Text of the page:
Crash course in learning to live on a boat

Sunrise and the rest of our weekend brought with it more surprises… and not ones we were thrilled with.

Turns out the email I got a few weeks ago about someone noticing that our “shorepower connection had melted” was exactly that.  The connection was so badly burnt Im actually amazed the boat didn’t catch on fire.  We’ll call that a win i guess, but the downside is that we’re now living/sleeping on a boat that has no A/C or fans at the exact same time that we’re trying to acclimate to temperatures in the 90s and a humidity to match.  Also didn’t take us long to realize that we had no water onboard.  Awesome.

Fair to say we didn’t sleep well.  Understatement actually.  We grabbed the cushions from one of the berths (apparently that’s what you call a bedroom on a boat- look how much we’ve learned already), crammed it under the table with the doors wide open and praying for any breeze to make its way down to the end of the marina.  It didn’t, but we each managed a couple hours of sleep in between planes flying directly overhead, industrial alarms going off from other parts of the marina and the guard doing his rounds just a couple feet away on the dock…  pure privacy.


Morning brought with it more surprises.  Well before the sun even rose the oppressive heat returned, and with it an onslaught of biting no-see-ums that was completely maddening.  Apparently the little beasts love sweat, and two pale skinned oregonians drip sweating throughout the day were the perfect delicacy.  We tried fighting them off and ignoring them while we went about trying to explore the boat, organize anything we could and feign some sort of order amid the chaos… but we were exhausted well before noon and realized that a shopping trip meant a few moments of A/C both in the car and in the store.  Suddenly, after years of buying almost nothing other than consumables, shopping is our favorite hobby! =/

Our biggest struggle early on (other than everything) was getting our geriatric dog on and off the boat.  It’s the little things i guess.  We quickly learned that twice a day the tide would hit exactly the right spot where the back of the boat (which on catamarans is called the “sugar scoops”…i’ve yet to research why) would align somewhat closely with the dock and we could grab a plank of wood from inside and hold it as a makeshift ramp for Karma to go ashore and return to the boat after a walk.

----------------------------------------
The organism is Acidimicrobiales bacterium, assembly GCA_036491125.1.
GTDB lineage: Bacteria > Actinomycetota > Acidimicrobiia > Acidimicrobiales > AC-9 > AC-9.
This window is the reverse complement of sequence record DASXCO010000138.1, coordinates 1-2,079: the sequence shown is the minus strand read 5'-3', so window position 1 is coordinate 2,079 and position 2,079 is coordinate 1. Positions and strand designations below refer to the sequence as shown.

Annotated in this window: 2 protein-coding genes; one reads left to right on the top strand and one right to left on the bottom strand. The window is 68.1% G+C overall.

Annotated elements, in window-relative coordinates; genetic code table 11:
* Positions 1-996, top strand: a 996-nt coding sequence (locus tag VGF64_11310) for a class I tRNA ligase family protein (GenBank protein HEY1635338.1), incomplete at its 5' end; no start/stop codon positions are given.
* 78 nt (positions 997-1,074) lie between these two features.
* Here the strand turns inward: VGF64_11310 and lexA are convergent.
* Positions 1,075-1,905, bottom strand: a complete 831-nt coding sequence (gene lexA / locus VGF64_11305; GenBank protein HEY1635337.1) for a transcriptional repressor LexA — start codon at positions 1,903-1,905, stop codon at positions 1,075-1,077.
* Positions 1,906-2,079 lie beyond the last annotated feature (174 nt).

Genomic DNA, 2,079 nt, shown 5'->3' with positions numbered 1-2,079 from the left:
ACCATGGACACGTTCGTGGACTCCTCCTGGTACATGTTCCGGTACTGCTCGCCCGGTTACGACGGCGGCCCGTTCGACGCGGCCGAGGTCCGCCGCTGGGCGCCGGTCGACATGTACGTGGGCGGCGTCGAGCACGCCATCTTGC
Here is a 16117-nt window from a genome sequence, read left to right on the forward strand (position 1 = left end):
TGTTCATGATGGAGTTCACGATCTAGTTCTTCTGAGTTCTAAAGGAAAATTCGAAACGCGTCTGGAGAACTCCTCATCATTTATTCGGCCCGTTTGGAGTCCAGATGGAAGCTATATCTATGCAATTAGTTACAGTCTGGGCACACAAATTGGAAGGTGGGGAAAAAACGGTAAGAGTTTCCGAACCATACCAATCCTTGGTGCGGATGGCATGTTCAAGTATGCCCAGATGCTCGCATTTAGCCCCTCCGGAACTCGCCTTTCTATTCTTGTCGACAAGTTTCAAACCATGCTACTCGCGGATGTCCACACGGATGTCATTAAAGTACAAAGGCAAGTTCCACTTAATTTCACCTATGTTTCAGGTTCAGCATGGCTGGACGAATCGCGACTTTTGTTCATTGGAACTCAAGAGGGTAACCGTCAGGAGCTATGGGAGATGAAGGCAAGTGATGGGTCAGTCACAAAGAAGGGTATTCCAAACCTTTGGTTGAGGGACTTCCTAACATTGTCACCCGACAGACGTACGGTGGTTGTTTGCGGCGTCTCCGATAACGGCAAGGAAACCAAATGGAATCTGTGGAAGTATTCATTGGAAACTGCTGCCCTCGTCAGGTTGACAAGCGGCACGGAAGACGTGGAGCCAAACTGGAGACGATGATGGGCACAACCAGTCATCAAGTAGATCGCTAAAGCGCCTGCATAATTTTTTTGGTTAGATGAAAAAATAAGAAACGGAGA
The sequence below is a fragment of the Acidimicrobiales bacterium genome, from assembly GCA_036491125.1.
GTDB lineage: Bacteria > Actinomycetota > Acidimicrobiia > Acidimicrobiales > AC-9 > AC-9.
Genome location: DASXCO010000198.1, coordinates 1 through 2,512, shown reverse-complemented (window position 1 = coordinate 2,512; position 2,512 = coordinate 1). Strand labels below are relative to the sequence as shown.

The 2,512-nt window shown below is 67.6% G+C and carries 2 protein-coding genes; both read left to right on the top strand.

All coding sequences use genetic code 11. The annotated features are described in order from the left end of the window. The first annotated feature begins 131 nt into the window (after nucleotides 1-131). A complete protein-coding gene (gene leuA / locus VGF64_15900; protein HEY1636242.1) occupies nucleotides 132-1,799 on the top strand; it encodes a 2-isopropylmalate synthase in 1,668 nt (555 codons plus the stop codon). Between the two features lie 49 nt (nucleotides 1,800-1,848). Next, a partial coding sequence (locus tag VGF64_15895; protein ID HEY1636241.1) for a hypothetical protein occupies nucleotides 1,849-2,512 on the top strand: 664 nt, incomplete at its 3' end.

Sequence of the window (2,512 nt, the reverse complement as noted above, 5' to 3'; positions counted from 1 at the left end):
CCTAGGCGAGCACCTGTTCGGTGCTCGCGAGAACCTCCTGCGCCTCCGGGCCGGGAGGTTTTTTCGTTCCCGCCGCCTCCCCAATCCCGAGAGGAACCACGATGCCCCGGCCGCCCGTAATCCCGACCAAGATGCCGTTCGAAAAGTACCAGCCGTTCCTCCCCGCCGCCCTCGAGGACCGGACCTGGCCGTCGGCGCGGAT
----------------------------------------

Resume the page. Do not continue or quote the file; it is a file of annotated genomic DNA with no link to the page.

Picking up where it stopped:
Sadly, those “perfect tides” never seem to come when she needs then and the only other options are precariously lifting her over the gap between boat and dock or untying the boat, swinging it across the slip to a floating dock and using our ramp system again.  This process takes 15-20 minutes (not counting the walk itself) and is anything but fun as we stress about the boat floating away or ramming into the dock and breaking… but as always, everything we do- we do for the dog. ;)


A couple of times every day, as we carry things from the mini to the boat, or step up from one of the hulls into the salon we pass by each other; one of us stops the other and asks out loud the very thing we’ve both been asking ourselves quietly for the past few hours “can you believe we’re doing this?”  “um… can you believe we own this boat?”.  

It’s slowly sinking in.  Despite the fact we keep pinching ourselves it seems like this is all actually happening.  This entire surreal, completely strange event might actually be happening and this might actually be our new life.  I think, despite expecting to wake up and realize this was all a dream- that we actually just bought a gigantic sailboat and are currently moving in. Weird.

I won’t say its the funnest of times and our first few days have been riddled with frustrations and miseries… but even as i sit here drip-sweating and typing and failing as i try to not scratch the hundreds of bug bites… i cant stop thinking about how even a few months ago we would have said this was all completely impossible. 

We would have still said owning a boat was a lifelong dream that may likely never happen.  That it’s something we would probably never be able to make happen or afford - but if you’ve read this blog for long you know us well enough to know that we believe in living for today.  And while this decision may well prove to be the worst financial move of our life and could be the thing that forces us to go back to work… it’s worth it.  I would far rather risk everything and fail rather than look back later in life and regret not chasing or trying to achieve the biggest dream we’ve ever had (or at least the biggest one left unturned).  No question.